Health-Related Quality of Life in Veterans and Nonveterans with HIV/AIDS
Version of Record online: 30 OCT 2006
Journal of General Internal Medicine
Volume 21, Issue S5, pages S39–S47, December 2006
How to Cite
Mrus, J. M., Leonard, A. C., Yi, M. S., Sherman, S. N., Fultz, S. L., Justice, A. C. and Tsevat, J. (2006), Health-Related Quality of Life in Veterans and Nonveterans with HIV/AIDS. Journal of General Internal Medicine, 21: S39–S47. doi: 10.1111/j.1525-1497.2006.00644.x
- Issue online: 30 OCT 2006
- Version of Record online: 30 OCT 2006
- quality of life;
PURPOSE: To compare health-related quality of life (HRQoL) between patients receiving care in Veterans Administration (VA) settings (veterans) and non-VA settings (nonveterans), and to explore determinants of HRQoL and change in HRQoL over time in subjects living with HIV/AIDS.
SUBJECTS: One hundred veterans and 350 nonveterans with HIV/AIDS from 2 VA and 2 university-based sites in 3 cities interviewed in 2002 to 2003 and again 12 to 18 months later.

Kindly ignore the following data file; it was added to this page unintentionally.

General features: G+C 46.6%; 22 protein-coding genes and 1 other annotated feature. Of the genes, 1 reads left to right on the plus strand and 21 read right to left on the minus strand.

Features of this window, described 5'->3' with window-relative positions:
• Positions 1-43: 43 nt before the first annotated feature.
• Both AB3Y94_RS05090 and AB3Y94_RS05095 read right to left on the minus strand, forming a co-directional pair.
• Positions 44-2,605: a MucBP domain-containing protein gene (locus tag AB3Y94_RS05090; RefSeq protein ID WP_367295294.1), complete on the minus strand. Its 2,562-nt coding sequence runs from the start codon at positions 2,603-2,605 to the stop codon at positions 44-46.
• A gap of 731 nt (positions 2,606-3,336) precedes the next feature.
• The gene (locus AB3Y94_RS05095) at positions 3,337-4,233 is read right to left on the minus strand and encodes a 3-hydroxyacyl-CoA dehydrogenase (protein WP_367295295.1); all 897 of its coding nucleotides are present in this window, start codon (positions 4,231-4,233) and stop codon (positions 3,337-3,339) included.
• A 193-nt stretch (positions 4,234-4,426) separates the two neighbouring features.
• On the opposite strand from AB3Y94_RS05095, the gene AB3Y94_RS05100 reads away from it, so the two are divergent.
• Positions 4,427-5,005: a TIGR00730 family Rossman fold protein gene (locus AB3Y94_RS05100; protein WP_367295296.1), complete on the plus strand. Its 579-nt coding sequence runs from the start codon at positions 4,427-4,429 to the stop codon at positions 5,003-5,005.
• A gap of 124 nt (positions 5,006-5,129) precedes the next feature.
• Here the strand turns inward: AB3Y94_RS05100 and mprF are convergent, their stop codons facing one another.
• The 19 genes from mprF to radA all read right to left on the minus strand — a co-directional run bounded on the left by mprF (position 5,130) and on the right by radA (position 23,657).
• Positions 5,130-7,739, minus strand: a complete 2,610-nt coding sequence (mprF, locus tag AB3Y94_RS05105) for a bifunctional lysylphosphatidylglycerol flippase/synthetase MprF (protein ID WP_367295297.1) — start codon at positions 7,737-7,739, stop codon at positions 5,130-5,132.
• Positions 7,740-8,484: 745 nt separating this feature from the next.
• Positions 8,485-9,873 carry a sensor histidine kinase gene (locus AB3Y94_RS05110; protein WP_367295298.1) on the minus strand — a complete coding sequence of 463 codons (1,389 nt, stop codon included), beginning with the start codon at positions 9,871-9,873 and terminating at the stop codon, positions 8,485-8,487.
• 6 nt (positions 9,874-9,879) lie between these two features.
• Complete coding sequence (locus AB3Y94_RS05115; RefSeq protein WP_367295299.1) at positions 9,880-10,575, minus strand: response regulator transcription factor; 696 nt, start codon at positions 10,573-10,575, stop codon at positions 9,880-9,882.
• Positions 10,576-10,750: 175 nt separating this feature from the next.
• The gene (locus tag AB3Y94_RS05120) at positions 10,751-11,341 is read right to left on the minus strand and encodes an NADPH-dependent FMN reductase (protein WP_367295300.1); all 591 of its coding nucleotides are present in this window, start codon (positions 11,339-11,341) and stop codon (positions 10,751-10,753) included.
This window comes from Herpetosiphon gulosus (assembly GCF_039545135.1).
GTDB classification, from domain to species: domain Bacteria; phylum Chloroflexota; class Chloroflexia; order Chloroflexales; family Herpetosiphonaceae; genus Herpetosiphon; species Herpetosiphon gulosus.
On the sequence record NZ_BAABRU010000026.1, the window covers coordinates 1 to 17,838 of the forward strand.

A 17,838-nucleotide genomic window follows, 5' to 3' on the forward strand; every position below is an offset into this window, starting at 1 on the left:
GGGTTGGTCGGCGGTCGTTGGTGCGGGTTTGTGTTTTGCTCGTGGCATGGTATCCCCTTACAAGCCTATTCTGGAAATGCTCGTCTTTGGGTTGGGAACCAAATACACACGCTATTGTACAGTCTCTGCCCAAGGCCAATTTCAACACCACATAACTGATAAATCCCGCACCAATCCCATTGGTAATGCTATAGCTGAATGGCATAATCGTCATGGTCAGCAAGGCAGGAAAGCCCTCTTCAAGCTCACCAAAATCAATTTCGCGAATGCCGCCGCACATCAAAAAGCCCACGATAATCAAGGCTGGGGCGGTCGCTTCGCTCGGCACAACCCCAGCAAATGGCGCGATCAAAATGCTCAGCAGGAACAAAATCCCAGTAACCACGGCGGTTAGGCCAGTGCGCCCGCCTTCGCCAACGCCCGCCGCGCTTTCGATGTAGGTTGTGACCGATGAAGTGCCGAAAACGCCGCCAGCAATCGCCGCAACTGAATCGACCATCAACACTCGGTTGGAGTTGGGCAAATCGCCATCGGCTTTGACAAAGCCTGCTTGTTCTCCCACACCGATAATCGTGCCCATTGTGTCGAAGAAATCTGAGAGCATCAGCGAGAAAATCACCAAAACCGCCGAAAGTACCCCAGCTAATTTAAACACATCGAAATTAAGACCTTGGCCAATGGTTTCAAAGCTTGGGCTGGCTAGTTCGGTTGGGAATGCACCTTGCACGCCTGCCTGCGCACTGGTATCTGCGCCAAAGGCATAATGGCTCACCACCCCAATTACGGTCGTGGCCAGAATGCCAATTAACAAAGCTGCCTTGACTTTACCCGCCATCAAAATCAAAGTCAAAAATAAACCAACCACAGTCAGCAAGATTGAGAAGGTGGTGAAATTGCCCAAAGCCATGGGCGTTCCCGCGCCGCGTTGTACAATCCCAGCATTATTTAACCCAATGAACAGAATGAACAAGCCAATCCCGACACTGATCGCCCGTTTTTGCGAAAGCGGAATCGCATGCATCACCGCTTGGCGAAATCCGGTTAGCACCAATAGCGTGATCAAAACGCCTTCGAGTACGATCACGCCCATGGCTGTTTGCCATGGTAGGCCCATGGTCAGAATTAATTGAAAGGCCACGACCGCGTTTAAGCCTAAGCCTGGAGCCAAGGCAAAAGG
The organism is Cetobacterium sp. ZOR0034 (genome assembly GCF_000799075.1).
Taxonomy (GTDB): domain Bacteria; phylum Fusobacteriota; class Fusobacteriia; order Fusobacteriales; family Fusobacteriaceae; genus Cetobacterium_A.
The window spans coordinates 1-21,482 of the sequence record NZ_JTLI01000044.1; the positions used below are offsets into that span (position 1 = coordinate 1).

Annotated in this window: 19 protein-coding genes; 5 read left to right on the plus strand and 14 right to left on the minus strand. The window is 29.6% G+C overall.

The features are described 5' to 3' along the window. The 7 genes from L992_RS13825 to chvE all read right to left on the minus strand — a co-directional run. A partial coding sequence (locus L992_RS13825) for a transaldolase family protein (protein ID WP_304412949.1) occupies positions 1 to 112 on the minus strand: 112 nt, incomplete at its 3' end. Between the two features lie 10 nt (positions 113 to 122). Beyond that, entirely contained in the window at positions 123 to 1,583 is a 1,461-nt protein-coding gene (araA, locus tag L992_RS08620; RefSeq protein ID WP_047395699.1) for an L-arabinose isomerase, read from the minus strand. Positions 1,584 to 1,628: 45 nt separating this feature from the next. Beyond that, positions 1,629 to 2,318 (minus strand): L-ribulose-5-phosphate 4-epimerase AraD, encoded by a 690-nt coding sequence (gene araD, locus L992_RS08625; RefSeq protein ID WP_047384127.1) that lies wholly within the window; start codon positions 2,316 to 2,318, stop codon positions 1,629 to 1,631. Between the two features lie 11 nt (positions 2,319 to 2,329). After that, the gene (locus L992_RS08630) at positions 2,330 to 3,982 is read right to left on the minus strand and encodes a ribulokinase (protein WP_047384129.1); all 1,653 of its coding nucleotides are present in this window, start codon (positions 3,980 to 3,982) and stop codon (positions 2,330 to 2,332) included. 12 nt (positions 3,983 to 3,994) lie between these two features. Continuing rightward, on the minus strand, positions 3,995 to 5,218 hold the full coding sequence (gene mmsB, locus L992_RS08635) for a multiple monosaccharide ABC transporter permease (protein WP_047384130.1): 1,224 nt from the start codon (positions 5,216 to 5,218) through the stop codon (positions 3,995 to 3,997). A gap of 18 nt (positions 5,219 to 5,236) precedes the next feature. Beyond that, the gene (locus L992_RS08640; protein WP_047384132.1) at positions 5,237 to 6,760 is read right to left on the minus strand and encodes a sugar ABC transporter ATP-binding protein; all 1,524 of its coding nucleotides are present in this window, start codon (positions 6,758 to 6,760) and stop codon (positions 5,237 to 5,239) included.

METHODS: We assessed health status (functional status and symptom bother), health ratings, and health values (time tradeoff [TTO] and standard gamble [SG] utilities). We also explored bivariate and multivariable associations of HRQoL measures with a number of demographic, clinical, spiritual/religious, and psychosocial characteristics.
RESULTS: Compared with nonveterans, the veteran population was older (47.7 vs 42.0 years) and consisted of a higher proportion of males (97% vs 83%), of participants with a history of injection drug use (23% vs 15%), and of subjects with unstable housing situations (14% vs 6%; P<.05 for all comparisons). On scales ranging from 0 (worst) to 100 (best), veterans reported significantly poorer overall function (mean [SD]; 65.9 [17.2] vs 71.9 [16.8]); lower rating scale scores (67.6 [21.7] vs 73.5 [21.0]), lower TTO values (75.7 [37.4] vs 89.0 [23.2]), and lower SG values (75.0 [35.8] vs 83.2 [28.3]) than nonveterans (P<.05 for all comparisons); however, in multivariable models, veteran status was only a significant determinant of SG and TTO values at baseline. Among other determinants that were associated with multiple HRQoL outcomes in baseline and follow-up multivariable analyses were: symptom bother, overall function, religiosity/spirituality, depressive symptoms, and financial worries.
CONCLUSIONS: Veterans reported significantly poorer HRQoL than nonveterans, but when controlling for other factors, veteran status was only a significant determinant of TTO and SG health values at baseline. Correlates of HRQoL such as symptom bother, spirituality/religiosity, and depressive symptoms could be fruitful potential targets for interventions to improve HRQoL in patients with HIV/AIDS.